Simulation is a powerful tool for understanding and solving complex problems, and visualisation is key to doing simulation well. Visualisation helps to communicate function, understand results, validate and tune implementation and diagnose errors, at every stage of development and operation of a simulator. System dynamics can be used to implement a certain class of simulators, and helpfully provides a visual language for defining models. While many commercial tools support visualisation of models, I haven’t found as much support for visualisation as I expected in open source system dynamics tools.
If I’m missing something, please let me know! But the upshot is that I wrote a basic visualisation module for BPTK_Py models, which I’ve found quite useful. This isn’t a visual design environment, but it supports visualisation of models defined in code.
The model visualised above is a simple river system, where seasonal stream inflow feeds a pond (the arrow from inflow to pond). Water in the pond is lost to evaporation, and the rate at which this happens depends on how much water there is in the pond (hence arrows in both directions between evaporation and pond). If the water in the pond reaches a certain level it is drained by outflow (hence pond level depends on outflow, and outflow depends on pond level and when overflow occurs).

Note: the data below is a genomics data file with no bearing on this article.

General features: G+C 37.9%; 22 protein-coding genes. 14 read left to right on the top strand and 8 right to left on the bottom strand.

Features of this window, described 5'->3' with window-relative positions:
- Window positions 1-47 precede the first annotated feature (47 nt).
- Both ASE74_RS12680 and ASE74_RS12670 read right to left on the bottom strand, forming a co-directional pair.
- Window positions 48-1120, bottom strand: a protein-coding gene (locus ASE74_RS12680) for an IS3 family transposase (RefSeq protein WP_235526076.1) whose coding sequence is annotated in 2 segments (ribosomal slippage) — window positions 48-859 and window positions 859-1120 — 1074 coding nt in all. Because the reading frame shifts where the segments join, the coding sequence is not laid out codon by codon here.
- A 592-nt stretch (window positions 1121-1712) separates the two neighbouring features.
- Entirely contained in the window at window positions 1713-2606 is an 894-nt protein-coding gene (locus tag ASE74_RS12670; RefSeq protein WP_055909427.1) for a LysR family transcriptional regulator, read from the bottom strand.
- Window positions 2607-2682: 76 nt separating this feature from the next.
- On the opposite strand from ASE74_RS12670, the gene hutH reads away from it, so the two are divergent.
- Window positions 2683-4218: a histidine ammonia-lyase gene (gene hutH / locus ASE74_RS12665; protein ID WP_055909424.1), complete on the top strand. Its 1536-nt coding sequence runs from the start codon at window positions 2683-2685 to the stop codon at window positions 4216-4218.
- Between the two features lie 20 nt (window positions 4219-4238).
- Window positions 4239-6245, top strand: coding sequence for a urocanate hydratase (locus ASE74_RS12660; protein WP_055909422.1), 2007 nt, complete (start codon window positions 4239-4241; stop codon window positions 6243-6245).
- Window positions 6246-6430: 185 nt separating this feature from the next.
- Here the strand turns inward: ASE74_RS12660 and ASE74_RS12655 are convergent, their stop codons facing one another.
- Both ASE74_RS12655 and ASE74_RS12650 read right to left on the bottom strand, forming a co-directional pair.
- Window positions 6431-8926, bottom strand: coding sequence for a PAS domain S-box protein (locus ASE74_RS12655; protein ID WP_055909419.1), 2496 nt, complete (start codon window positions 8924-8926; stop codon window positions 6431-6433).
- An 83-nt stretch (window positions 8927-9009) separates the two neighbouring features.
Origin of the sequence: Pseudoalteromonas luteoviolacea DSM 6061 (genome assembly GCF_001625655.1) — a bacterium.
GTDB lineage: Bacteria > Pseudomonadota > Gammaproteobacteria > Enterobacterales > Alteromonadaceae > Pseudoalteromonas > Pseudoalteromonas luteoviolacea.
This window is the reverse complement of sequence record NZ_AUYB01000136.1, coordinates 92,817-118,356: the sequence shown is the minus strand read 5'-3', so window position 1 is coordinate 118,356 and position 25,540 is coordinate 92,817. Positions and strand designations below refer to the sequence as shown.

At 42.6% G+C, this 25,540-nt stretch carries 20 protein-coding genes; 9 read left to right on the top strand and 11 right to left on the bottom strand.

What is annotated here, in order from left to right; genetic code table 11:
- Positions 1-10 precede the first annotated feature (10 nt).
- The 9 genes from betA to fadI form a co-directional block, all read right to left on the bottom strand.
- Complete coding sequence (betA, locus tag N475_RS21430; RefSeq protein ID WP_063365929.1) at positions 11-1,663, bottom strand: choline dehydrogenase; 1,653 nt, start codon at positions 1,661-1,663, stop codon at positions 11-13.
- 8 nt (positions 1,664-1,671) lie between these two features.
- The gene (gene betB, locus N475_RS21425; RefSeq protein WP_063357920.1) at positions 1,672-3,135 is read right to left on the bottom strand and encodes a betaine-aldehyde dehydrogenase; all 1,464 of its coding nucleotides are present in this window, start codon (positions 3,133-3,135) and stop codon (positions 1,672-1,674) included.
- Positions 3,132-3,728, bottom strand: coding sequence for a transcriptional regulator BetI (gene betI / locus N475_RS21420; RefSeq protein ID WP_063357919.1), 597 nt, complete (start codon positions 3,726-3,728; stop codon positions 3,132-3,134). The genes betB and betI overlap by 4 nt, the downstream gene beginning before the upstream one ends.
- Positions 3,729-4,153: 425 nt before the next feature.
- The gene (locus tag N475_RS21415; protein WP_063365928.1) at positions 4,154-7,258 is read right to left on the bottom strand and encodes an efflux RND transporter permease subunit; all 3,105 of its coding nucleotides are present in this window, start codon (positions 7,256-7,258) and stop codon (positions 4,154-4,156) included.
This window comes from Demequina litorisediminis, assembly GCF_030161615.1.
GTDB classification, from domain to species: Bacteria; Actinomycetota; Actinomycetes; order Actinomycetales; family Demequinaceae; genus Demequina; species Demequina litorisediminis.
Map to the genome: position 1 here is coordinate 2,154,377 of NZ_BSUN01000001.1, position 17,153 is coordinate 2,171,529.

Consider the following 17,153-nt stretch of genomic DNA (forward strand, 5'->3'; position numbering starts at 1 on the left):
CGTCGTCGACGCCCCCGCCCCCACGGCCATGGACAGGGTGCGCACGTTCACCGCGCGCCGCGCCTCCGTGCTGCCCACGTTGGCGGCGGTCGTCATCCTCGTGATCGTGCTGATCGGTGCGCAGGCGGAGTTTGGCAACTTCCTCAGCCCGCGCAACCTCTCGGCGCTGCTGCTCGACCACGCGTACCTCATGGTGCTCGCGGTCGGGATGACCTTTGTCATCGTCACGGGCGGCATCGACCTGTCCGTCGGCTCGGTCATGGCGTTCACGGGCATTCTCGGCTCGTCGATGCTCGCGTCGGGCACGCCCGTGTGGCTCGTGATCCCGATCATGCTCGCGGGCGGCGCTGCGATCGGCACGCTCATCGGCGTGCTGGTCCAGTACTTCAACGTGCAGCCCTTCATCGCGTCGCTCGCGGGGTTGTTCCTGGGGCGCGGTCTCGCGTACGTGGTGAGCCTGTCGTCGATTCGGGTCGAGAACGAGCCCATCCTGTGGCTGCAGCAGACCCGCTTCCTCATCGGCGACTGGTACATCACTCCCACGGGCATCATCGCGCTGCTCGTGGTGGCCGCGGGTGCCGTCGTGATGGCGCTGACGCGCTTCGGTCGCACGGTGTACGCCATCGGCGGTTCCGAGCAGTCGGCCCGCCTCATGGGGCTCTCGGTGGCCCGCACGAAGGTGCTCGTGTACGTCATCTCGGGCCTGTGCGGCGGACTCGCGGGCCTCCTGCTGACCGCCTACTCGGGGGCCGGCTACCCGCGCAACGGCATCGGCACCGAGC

I targeted BPTK_Py as the simulation framework because I liked its Python DSL for model definition. For visualisation, the model is represented as a graph, with nodes for each class of system dynamics object defined: stocks, flows, constants and converters. Where these objects are related by equations, edges are added to the graph to show the dependencies.
Flows are typically drawn connected to sources or sinks, but I decided to leave that construct implicit. The direction of dependency, rather than the (nominal) direction of flow is shown between stocks and flows. To see the detail of dependencies, the equations can be overlaid on each node. Networkx is used to model and render the graph.
The code could benefit from: further testing, additional support for all the equations types in
BPTK_Py.sd_functions, and better layout support. But maybe it helps fill a gap that would otherwise exist.
This final example also shows the visual representation of
converters, and you can compare this generated visualisation to the visual design in the BPTK introductory tutorial.